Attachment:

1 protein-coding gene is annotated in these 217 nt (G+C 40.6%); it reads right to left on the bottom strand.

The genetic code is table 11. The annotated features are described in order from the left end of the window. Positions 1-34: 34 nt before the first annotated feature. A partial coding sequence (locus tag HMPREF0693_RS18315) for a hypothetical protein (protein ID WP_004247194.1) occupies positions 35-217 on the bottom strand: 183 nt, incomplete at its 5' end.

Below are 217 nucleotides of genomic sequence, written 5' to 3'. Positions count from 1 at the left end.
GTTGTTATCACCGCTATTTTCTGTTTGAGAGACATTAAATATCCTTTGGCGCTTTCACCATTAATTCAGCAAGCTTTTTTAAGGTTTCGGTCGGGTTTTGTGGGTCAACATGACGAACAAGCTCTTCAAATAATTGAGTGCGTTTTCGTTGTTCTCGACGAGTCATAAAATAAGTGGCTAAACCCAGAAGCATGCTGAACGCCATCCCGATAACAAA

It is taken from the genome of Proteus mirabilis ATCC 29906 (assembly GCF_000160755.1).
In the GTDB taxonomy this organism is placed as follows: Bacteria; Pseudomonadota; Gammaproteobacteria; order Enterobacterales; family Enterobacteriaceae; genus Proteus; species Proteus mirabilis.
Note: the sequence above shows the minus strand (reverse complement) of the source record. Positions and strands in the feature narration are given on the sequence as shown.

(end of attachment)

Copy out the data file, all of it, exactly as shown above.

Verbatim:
1 protein-coding gene is annotated in these 217 nt (G+C 40.6%); it reads right to left on the bottom strand.

The genetic code is table 11. The annotated features are described in order from the left end of the window. Positions 1-34: 34 nt before the first annotated feature. A partial coding sequence (locus tag HMPREF0693_RS18315) for a hypothetical protein (protein ID WP_004247194.1) occupies positions 35-217 on the bottom strand: 183 nt, incomplete at its 5' end.

Below are 217 nucleotides of genomic sequence, written 5' to 3'. Positions count from 1 at the left end.
GTTGTTATCACCGCTATTTTCTGTTTGAGAGACATTAAATATCCTTTGGCGCTTTCACCATTAATTCAGCAAGCTTTTTTAAGGTTTCGGTCGGGTTTTGTGGGTCAACATGACGAACAAGCTCTTCAAATAATTGAGTGCGTTTTCGTTGTTCTCGACGAGTCATAAAATAAGTGGCTAAACCCAGAAGCATGCTGAACGCCATCCCGATAACAAA

It is taken from the genome of Proteus mirabilis ATCC 29906 (assembly GCF_000160755.1).
In the GTDB taxonomy this organism is placed as follows: Bacteria; Pseudomonadota; Gammaproteobacteria; order Enterobacterales; family Enterobacteriaceae; genus Proteus; species Proteus mirabilis.
Note: the sequence above shows the minus strand (reverse complement) of the source record. Positions and strands in the feature narration are given on the sequence as shown.